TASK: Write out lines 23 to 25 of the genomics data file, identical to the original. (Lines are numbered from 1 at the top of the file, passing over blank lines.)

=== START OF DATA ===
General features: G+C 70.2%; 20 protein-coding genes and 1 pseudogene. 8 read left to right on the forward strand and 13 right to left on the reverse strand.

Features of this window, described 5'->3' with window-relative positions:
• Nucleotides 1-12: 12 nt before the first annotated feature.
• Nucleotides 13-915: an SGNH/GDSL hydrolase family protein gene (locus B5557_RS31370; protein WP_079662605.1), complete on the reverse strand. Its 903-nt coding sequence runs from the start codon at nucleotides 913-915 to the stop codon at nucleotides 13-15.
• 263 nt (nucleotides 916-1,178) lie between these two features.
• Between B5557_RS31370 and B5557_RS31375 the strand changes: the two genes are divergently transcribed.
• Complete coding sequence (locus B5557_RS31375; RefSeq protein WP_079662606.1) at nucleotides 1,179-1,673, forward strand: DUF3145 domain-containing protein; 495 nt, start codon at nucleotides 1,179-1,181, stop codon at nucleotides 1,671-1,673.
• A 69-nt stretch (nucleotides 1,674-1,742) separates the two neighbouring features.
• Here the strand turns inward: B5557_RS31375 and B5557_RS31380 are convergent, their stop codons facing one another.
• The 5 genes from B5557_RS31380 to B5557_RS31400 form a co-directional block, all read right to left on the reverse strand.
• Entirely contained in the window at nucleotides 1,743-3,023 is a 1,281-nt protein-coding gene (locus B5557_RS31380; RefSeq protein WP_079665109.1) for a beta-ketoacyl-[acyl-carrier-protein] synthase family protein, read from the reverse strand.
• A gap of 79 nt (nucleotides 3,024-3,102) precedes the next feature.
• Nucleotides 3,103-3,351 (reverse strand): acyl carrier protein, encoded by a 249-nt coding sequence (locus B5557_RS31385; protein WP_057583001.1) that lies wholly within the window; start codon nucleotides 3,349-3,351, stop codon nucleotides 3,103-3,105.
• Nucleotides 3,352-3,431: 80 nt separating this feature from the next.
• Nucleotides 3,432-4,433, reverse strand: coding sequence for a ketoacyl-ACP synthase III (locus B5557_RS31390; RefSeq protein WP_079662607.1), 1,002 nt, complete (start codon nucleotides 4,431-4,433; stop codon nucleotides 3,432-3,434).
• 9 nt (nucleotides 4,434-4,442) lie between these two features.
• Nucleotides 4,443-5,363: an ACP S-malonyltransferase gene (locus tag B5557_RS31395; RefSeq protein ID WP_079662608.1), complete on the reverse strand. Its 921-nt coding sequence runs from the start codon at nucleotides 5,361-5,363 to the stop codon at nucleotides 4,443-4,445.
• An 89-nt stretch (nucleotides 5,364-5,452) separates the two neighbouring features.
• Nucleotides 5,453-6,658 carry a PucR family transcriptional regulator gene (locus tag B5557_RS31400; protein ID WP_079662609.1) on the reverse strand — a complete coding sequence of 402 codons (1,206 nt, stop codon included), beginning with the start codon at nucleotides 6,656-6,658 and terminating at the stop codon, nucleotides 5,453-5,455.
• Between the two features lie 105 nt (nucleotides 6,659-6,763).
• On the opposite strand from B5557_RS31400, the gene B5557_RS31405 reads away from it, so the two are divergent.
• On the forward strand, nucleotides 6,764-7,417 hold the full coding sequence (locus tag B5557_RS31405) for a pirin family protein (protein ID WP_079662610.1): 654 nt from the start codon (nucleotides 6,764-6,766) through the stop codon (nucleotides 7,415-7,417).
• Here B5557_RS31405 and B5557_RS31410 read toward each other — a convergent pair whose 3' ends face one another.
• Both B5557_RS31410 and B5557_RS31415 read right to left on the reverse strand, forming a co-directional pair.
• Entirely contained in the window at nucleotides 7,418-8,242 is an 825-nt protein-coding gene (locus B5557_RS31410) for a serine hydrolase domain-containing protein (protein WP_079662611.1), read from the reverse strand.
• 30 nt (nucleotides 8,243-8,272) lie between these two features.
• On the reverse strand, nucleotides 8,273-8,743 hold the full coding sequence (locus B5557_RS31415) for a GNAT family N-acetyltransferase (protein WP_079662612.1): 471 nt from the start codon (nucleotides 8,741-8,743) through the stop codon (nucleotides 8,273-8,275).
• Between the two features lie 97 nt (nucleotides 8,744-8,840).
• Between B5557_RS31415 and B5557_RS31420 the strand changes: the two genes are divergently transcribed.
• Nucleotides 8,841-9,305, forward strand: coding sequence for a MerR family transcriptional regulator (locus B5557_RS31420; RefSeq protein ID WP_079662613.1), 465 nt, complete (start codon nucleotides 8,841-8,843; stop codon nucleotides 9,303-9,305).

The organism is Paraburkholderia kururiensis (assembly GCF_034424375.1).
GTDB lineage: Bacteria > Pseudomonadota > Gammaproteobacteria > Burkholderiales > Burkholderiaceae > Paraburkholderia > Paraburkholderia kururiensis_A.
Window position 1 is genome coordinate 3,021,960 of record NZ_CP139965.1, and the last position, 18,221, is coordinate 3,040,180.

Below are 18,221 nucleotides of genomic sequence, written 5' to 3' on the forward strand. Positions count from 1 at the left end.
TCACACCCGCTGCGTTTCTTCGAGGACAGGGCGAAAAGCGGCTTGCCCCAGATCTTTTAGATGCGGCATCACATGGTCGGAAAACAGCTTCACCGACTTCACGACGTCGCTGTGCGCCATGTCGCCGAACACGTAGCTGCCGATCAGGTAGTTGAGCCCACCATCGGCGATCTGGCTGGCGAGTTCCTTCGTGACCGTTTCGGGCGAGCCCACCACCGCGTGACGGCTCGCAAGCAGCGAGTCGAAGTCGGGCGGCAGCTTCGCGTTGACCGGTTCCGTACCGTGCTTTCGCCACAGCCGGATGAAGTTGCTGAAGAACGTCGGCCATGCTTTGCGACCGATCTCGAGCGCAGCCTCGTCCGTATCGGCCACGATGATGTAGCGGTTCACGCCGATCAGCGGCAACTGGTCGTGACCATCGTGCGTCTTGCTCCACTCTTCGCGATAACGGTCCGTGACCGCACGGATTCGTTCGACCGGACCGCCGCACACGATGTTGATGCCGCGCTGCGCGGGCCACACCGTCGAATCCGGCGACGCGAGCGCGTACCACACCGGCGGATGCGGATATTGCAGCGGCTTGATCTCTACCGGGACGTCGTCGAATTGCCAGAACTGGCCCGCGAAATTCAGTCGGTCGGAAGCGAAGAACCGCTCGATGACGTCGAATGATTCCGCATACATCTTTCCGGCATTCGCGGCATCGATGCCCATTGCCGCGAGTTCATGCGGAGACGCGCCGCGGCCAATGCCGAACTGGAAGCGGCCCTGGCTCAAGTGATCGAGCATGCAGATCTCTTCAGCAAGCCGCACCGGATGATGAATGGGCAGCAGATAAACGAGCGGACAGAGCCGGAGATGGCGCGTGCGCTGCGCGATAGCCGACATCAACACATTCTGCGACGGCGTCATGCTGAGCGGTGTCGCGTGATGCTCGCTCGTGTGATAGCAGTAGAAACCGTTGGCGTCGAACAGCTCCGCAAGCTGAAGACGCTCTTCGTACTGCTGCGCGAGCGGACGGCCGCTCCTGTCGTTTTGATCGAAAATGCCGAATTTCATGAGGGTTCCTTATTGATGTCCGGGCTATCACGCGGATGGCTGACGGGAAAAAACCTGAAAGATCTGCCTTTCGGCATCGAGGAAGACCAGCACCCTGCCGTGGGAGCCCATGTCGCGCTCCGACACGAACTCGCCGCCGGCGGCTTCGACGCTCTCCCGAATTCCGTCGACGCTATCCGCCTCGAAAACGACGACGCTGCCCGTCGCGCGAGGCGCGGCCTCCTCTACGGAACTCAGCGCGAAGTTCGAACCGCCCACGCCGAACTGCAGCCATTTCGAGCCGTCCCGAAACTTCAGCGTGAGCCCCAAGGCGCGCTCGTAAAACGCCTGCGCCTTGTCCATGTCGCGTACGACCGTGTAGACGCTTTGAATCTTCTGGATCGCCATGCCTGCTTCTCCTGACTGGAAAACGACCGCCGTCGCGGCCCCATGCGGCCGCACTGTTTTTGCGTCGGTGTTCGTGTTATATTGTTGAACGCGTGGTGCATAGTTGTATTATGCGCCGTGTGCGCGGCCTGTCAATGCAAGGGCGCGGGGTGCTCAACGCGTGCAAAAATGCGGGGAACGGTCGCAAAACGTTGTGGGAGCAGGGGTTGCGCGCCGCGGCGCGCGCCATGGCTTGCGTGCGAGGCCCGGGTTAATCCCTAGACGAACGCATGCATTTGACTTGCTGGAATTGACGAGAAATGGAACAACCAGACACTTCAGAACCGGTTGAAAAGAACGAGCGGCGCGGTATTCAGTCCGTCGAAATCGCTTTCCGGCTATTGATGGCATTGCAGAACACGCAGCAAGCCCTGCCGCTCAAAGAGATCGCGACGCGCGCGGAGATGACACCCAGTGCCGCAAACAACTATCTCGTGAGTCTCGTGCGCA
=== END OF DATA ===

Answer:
• Here B5557_RS31405 and B5557_RS31410 read toward each other — a convergent pair whose 3' ends face one another.
• Both B5557_RS31410 and B5557_RS31415 read right to left on the reverse strand, forming a co-directional pair.
• Entirely contained in the window at nucleotides 7,418-8,242 is an 825-nt protein-coding gene (locus B5557_RS31410) for a serine hydrolase domain-containing protein (protein WP_079662611.1), read from the reverse strand.